Microsoft and its Competition: A Developer-Friendly Market Analysis

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Presentation given at CodeCamp NYC, October 1, 2011.

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Microsoft and its Competition: A Developer-Friendly Market Analysis

  1. 1. Microsoft and its Competition<br /> A Developer-Friendly Market Analysis<br />Code Camp NYC 2011<br />Andrew J. Brust, Founder/CEO Blue Badge Insights<br />
  2. 2. MARQUEE SPONSOR<br />
  3. 3. PLATINUM SPONSOR<br />
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  11. 11. SILVER SPONSORS<br />
  12. 12. Who Am I?<br />Founder, CEO, Blue Badge Insights<br />Microsoft Regional Director, MVP<br />Organizing team, Code Camp NYC<br />Co-chair Visual Studio Live!Co-moderator, NYC .NET Developers Group<br />http://www.nycdotnetdev.com<br />Founder, MS BI User Group NYC<br />http://www.msbinyc.com<br />brustblog.com, Twitter: @andrewbrust<br />
  13. 13. Column and Blog<br />
  14. 14. Read all about it!<br />
  15. 15. Agenda<br />Smartphones<br />Tablets<br />Data Platform and Business Intelligence<br />SOA/Enterprise Service Bus<br />Cloud<br />Conclusion<br />
  16. 16. Smartphones<br />
  17. 17. Strong Competitors<br />Apple/iOS<br />iPhone is the ubiquitous successful person’s phone, with the largest number of available apps<br />iPad has sold 29 million units in 15 months<br />Google/Android<br />Android outsells iPhone now, both in US, and globally<br />Android tablets have thus far flopped<br />
  18. 18. Weak Competitors<br />RIM (Blackberry)<br />Samsung (Bada)<br />Nokia (Symbian)<br />HP (webOS phones and TouchPad)<br />
  19. 19. US Smartphone Share as of 08/11Nielsen<br />
  20. 20. Europe Smartphone Share as of 07/11Comscore<br />Source: Canalys<br />
  21. 21. WW Smartphone Share as Q2 ‘11Gartner<br />
  22. 22. Windows Phone Report Card (+)<br />“Mango” update being pushed to phones now; new handsets with Mango on-sale<br />Nokia WP7 handset expected to be introduced this month at Nokia World in London<br />New pact with Samsung<br />Customer satisfaction at 93% (Greg Sullivan, MS)<br />Marketplace app count at > 32,000 (as of Sept 25)<br />Developer productivity is high<br />New NPD Group study says 44% of current/upcoming smartphone owners considering purchasing WP7 device<br />
  23. 23. Windows Phone Report Card (-)<br />That same NPD Group study says 45% of consumers are still not aware of WP7. <br />Marketing and retail presence have been abysmal<br />Verizon and Sprint have only 1 WP7 handset, each<br />eWeek says total 2011 Q2 for WinMo + WinPho was 5.8%, down from 7.5% in Q1.<br />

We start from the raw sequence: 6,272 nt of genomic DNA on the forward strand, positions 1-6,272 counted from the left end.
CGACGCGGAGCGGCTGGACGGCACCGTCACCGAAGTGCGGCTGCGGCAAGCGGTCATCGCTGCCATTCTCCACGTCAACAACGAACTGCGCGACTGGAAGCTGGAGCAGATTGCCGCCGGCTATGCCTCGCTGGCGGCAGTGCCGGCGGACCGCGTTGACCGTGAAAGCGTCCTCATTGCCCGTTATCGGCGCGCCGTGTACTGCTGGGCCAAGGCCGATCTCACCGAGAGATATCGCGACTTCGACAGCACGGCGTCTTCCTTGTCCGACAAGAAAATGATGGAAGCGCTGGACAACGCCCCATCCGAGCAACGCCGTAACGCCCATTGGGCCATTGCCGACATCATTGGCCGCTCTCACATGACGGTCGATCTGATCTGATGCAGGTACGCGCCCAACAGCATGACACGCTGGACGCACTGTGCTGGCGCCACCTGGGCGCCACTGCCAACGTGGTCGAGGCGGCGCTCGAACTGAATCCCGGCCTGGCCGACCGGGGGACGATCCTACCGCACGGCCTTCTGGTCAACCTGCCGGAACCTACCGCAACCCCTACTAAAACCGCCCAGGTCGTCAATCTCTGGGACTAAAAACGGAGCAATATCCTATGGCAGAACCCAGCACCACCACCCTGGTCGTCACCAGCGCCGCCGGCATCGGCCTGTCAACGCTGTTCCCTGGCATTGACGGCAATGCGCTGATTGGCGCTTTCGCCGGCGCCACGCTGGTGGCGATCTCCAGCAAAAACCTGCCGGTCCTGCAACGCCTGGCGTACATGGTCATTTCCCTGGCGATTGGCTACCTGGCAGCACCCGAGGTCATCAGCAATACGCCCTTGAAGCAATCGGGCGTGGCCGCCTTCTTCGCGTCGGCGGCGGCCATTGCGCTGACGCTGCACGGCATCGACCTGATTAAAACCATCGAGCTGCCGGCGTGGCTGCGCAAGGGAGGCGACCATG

24. 24. Developments to MS’ Benefit<br />Google bought Motorola Mobility, leaving HTC, Samsung, LG and others in the lurch<br />Death of webOS<br />Blackberry users are bailing, and need good email and calendar fidelity, productivity<br />Social media integration is becoming a must-have<br />Nokia’s bet on WP7 as its exclusive Smartphone platform<br />
  25. 25. Tablets<br />
  26. 26. Market Roundup<br />Right now, the tablet market is the iPad market<br />Android tablets have not caught on<br />Kindle Fire could change that<br />Windows 8 could change that<br />Critically acclaimed<br />Non-derivative<br />Phone + PC + Xbox all on Metro<br />But<br />Landscape mode is awkward, especially with 16:9<br />Metro + Desktop is a bit jarring<br />Substituting Start screen for Start menu is controversial<br />
  27. 27. Windows 8 Value Prop<br />Variety of form-factors, just like PCs<br />Intel or ARM; you decide<br />Metro apps are “fast and fluid”<br />Stop remoting in from your iPad; just run local<br />Stop traveling with laptop + iPad<br />Enterprise deployment of Windows devices easier than iOS<br />My personal one: browsing with Metro IE much nicer than iOS Safari<br />
  28. 28. Wildcards<br />Windows 8 + Windows Phone synergies<br />Windows 8 on ARM<br />Amazon Kindle “Fire”<br />Steve Jobs’ health (sorry, but it’s true)<br />Enterprise preferences<br />Consumer preferences<br />Consumption, production or both?<br />
  29. 29. Data Platform and Business Intelligence<br />
  30. 30. RDBMS Competitors<br />Oracle<br />IBM<br />MySQL<br />SAP-SybaseIQ<br />Data Warehouse Appliances:<br />Teradata<br />HP-Vertica<br />IBM-Neteeza<br />
  31. 31. Relational Database Market<br />RDBMS market is very mature<br />SQL Server now #2, beating out IBM DB2 (does not include Neteeza)<br />Real changes are coming from “Big Data”<br />SQL Server Parallel Data Warehouse Edition (PDW) helps Microsoft; so do Hadoop connectors; so does SQL Azure Federations feature<br />MySQL still hurts at the commodity end<br />NoSQL’s impact is hard to discern<br />
  32. 32. Key BI Competitors<br />IBM (Cognos)<br />Oracle (Hyperion)<br />SAP (Business Objects)<br />MicroStrategy<br />SAS<br />QlikTechQlikView<br />TibcoSpotfire<br />Tableau (partner too)<br />Open Source: Pentaho and JasperSoft<br />